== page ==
TrashBack uphinda-phindo! launch in Imizamo YethuTrashBack uphinda-phindo! launch in Imizamo YethuAn amazing community recycling initiative was quietly launched in Hout Bay this past weekend. It was not done with much fanfare but this innovative social change solution has great potential to transform recycling in communities across SA.

The brainchild of three students connected with UCT's Green Campus Initiative, TrashBack provides an incentive for locals to clean up their communities. The six month pilot project called uphinda-phindo! was started in Imizamo Yethu, an informal settlement in Hout Bay in collaboration with Green Living and the Hout Bay Recycling Co-operative based at the City of Cape Town's Hout Bay Waste Drop-off facility.

On Saturday afternoon an excited group of kids lined up at the recycling drop off point. Some had plastic bags full of plastic junk, others had crates of old beer bottles, they were queuing to register their details and deliver the recyclables that they had collected in their community over the last couple of days. In reward for their recycling efforts they earned points according to the number of crates their trash filled and how much it weighed.

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crocheting oil spills and living our art

Submitted by sproutscout on Wed, 2011-07-13 09:29

Masibambane Place MatMasibambane Place Mat

Grahamstown National Arts Festival is a time for late nights, soaking up all the Glühwein and all that’s cultural, and being generally frivolous and indulgent. For some, however, this is also a time of reflection. The artists’ imaginings of the world are reflected back to us and we catch a glimpse of what is, and what can be. For many artists Festival is a time for celebration of the arts, but also a time for introspection, for a re-evaluation of their art and its space in society. They are given a platform to display and delight, and through this help the audiences and themselves contemplate the place of art, to contemplate the flux of its dynamic form.

For Bronwen Salton, a Fine Art Masters student at Rhodes University, Festival offered up just such a place. It was a platform for her to explore a novel medium: plastic crochet. It was a space to negotiate how the techniques she employs can be transferred to the Grahamstown community. It was a time in which she could re-examine (and in so doing help us to re-examine) the notions of what ‘fine-art’ is, to whom it is applicable, and how it can recognize and respond to the problems the world faces.

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a buzz about recycling

Submitted by sproutscout on Fri, 2011-06-10 10:52

Coffee Cup Swarm (Photo care of Such Initiative)Coffee Cup Swarm (Photo care of Such Initiative)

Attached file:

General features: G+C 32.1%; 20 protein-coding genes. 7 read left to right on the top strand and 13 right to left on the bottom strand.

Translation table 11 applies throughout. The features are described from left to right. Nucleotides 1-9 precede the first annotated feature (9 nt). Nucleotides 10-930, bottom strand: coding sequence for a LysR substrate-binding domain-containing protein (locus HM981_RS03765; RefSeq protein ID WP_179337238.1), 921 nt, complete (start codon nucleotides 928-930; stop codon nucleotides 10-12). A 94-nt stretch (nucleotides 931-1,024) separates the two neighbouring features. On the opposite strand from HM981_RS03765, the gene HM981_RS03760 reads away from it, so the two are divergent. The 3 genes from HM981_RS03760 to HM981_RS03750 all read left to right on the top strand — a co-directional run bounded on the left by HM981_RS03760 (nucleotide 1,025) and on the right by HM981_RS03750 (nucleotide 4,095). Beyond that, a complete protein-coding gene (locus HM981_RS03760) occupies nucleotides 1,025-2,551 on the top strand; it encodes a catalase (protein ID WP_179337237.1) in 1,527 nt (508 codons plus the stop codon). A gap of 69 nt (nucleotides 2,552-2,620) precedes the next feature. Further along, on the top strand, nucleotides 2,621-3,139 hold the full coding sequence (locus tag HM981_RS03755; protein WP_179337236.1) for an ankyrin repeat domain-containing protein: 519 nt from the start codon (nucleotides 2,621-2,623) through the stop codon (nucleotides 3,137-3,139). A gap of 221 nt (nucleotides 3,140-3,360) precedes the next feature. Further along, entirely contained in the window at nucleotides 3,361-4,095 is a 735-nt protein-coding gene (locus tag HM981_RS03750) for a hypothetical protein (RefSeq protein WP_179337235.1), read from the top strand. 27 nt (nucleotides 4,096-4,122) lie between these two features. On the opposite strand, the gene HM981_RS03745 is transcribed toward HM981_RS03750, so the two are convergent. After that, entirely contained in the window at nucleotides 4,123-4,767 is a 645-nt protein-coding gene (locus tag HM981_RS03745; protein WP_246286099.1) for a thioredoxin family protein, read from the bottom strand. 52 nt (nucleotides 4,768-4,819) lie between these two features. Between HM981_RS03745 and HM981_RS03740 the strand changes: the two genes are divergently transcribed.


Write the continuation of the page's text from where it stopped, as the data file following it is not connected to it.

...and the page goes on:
If you happen to look up in the courtyard at the RMB building in the Sandton CBD this week you'll see a swarm of bees a-buzzing around your head, swirling up to the highest floors. These bees won’t sting or hover around your sweet drinks, but gently sway above your head in the breeze.

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time to begin infecting the city!

Submitted by sproutnewb on Wed, 2011-02-16 12:37

Infecting the cityInfecting the city

Beginning Monday 21st, it's time for Spier's fourth Infecting The City. For those who are not familiar with it: never fear, whilst contagious it is not likely to be life threatening.

Infecting The City is Africa's only Public Arts Festival and it involves transforming the public spaces of Cape Town into wonderful works of art that will help us view the city from a different and often informative perspective.

This years theme, 'Treasure', is about appreciating the wonderful gifts that Cape Town has to offer: from the wonderful variety of cultures and historical buildings to the forgotten natural resources and seemingly useless waste...this years festival is definitely worth a wander.

We've picked out a couple of events, tours and installations with an eco-friendly angle and listed them below

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green your christmas

Submitted by sprout group hug on Wed, 2010-12-01 17:15

In 2008, scientists at the Stockholm Environment Institute reported that the carbon footprint of Christmas - including food, travel, lighting, and gifts - was 650 kg per person in England.

In 2008 consumers in the UK consumed approximately 10 million turkeys, 25 million Christmas puddings, 250 million pints of beer and 35 million bottles of wine. The UK spends £20bn on Christmas, with £1.6bn going on food and drink, of which approximately 230,000 tons of food worth about £275 million is thrown away. Let's face it, Christmas is a nightmare holiday when it comes to the environment.

Another large contributing factor to the carbon footprint of Christmas is the